See also: Changes in Net Worth of U.S. Senators and Representatives (Personal Gain Index) and Net worth of United States Senators and Representatives
Net Worth Metric graphic.png

Based on congressional financial disclosure forms and calculations made available by OpenSecrets.org, Honda's net worth as of 2012 was estimated between $583,010 and $1,345,000. That averages to $964,005, which is lower than the average net worth of Democratic representatives in 2012 of $5,700,168.36. Honda ranked as the 211th most wealthy representative in 2012.[59] Between 2004 and 2012, Honda's calculated net worth[60] increased by an average of 3 percent per year. Between 2004 and 2012, the average annual percentage increase for a member of Congress was 15.4 percent.[61]

Mike Honda Yearly Net Worth
YearAverage Net Worth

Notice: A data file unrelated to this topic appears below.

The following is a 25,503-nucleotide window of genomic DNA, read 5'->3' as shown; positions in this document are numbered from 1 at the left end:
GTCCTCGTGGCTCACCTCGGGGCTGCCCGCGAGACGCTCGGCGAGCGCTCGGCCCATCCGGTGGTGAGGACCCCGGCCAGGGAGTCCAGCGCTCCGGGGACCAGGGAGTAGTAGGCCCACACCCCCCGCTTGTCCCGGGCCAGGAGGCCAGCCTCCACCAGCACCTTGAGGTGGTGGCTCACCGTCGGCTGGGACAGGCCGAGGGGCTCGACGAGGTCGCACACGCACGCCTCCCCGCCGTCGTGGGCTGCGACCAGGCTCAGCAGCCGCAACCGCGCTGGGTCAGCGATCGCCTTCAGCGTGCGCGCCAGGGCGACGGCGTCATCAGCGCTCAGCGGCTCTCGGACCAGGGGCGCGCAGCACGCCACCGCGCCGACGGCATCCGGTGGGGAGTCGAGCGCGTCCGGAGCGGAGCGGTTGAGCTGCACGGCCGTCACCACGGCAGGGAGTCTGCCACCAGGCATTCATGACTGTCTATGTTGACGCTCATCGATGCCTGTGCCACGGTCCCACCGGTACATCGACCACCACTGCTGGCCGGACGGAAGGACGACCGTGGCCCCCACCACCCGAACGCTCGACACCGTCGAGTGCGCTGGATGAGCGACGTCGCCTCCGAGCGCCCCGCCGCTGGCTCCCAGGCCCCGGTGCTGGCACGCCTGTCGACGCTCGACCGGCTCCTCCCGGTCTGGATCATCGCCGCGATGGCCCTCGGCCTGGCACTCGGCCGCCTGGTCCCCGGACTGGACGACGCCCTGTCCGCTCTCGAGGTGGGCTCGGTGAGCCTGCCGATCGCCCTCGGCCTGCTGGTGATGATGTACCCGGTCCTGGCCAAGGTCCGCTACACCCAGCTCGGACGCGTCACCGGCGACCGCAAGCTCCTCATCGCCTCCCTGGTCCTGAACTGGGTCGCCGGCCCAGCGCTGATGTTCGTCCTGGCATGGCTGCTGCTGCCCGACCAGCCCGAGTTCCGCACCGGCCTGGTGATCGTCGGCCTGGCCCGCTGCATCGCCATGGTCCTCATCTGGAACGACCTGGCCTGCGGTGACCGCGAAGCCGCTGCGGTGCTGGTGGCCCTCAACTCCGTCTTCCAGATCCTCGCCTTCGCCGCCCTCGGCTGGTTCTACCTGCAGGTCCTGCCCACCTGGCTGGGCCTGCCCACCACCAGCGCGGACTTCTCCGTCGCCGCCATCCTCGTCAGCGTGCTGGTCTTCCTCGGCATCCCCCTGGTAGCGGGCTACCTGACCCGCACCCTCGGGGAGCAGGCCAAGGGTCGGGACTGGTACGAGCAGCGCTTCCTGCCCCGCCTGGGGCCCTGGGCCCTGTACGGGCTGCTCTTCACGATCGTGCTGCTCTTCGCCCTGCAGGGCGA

2004$793,682
2012$964,005
Growth from 2004 to 2012:21%
Average annual growth:3%[62]
Comparatively, the American citizen experienced a median yearly decline in net worth of -0.94%.[63]
The data used to calculate changes in net worth may include changes resulting from assets gained through marriage, inheritance, changes in family estates and/or trusts, changes in family business ownership and many other variables unrelated to a member's behavior in Congress.

Analysis

Ideology and leadership

See also: GovTrack's Political Spectrum & Legislative Leadership ranking

Based on an analysis of bill sponsorship by GovTrack, Honda is a "far-left Democrat" as of July 2014. This was the same rating Honda received in June 2013.[64]

Like-minded colleagues

The website OpenCongress tracks the voting records of each member to determine with whom he or she votes most and least often. The results include a member from each party.[65]

Honda most often votes with:

Honda least often votes with:

Lifetime voting record

See also: Lifetime voting records of United States Senators and Representatives

According to the website GovTrack, Honda missed 443 of 9,635 roll call votes from January 2001 to July 2014. This amounts to 4.6 percent, which is worse than the median of 2.5 percent among current congressional representatives as of July 2014.[66]

Congressional staff salaries

See also: Staff salaries of United States Senators and Representatives